The cases that involve rich and famous individuals also tend to get a higher budget that can be used to fortify security around the crime scene before and during the crime scene investigation, thus limiting the possibility of tampering with the pieces of evidence before they are collected. Similarly, the collected evidence is likely to be stored more securely as the case is accorded all the importance that it deserves. The same value is, however, not placed on cases involving people who are not wealthy and famous.

Collection, Preservation, and Presentation of Evidence

There are standard procedures used in the collection, preservation, and presentation of facts in a court of law. The investigative team often relies on the proceedings elucidated above to ensure that all the pieces of evidence collected are admissible in court. However, it can also be noted that the prosecutor or defense lawyers are often not expected to share any evidence that could compromise the case against their side of the argument. As a part of the disclosure, the evidence released to the opposing team is often supportive of the claims, leaving the opposing counsel to seek out their testimony or argue by merit. This implies that without their system of collecting, preserving, and presenting evidence in court, a poor plaintiff or defendant will not be effectively represented in the case. In many cases, the pieces of evidence collected and presented by the prosecutor, through law enforcement officers and detectives, are meant to convict the defendant.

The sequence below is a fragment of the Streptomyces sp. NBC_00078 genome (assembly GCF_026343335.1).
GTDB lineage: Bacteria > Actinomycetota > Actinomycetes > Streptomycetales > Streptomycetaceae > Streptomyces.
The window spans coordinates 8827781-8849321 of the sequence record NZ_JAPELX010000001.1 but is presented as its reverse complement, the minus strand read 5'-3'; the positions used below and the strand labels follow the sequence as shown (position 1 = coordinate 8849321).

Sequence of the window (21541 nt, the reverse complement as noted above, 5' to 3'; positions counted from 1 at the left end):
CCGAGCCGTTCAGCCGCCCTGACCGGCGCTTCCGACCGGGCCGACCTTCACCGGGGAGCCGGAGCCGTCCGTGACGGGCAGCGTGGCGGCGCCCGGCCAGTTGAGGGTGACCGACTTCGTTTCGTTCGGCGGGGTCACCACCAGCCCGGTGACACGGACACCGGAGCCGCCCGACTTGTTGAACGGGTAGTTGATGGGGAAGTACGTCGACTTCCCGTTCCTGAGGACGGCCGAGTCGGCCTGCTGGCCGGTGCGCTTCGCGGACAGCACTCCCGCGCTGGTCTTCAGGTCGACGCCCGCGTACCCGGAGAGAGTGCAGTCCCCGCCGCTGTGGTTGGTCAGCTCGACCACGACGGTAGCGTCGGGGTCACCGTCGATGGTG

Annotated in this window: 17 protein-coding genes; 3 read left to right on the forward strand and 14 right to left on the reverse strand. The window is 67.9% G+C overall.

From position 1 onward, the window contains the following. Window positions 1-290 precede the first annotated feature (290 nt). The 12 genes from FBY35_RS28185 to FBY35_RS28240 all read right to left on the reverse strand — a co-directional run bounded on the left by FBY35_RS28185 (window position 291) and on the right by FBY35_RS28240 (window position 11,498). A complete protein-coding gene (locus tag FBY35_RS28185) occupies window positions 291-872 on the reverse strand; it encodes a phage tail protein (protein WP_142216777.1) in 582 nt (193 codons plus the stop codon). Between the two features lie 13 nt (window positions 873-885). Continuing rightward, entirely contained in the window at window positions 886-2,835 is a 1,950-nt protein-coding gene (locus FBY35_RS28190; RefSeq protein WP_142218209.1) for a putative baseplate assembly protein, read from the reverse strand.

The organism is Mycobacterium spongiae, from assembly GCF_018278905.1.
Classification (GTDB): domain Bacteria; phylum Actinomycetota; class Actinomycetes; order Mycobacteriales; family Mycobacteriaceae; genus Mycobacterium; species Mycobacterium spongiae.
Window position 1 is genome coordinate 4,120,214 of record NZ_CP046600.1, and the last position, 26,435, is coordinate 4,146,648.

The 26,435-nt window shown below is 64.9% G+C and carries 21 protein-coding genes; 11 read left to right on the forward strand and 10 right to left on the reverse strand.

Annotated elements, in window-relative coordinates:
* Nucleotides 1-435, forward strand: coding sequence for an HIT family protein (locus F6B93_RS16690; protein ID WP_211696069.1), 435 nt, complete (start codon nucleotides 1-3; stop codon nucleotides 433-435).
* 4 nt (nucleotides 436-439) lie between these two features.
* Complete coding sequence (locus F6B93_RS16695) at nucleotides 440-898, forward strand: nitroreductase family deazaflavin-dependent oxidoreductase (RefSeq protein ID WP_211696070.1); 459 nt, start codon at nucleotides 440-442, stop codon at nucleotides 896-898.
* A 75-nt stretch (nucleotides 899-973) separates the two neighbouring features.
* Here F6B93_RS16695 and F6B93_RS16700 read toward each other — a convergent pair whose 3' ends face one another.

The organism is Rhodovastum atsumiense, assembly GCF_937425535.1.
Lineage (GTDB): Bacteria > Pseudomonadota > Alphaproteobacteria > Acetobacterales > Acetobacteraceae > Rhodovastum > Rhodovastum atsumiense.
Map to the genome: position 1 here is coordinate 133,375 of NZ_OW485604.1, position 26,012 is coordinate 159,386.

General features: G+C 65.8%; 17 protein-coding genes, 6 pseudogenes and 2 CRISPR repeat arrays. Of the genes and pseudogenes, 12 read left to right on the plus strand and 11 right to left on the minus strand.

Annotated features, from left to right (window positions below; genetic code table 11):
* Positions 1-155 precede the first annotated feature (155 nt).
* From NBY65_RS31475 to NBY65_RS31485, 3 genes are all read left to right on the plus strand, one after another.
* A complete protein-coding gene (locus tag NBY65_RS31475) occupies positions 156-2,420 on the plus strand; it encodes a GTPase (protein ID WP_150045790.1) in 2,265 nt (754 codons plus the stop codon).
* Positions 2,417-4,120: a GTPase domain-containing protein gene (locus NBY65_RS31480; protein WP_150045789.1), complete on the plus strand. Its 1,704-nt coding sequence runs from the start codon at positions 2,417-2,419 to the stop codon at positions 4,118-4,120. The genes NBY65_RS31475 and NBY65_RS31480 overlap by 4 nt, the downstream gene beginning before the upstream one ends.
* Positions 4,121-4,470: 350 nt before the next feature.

It remains up to the side of the accused to find contrary evidence or risk losing the case even when they are innocent. Without the resources to collect, preserve and present different pieces of evidence, the defendant does not stand a chance in court (Bunakov, Jones, Matthews & Wilson, 2014). Unfortunately, the process of gathering, preserving, and presenting evidence autonomously is rather expensive, and the criminal justice system cannot be trusted to conduct double investigations that could lead to unsolved cases. The system seems more concerned with closing cases than serving justice, thus leaving the poor suspects at a high risk of conviction even when they are innocent.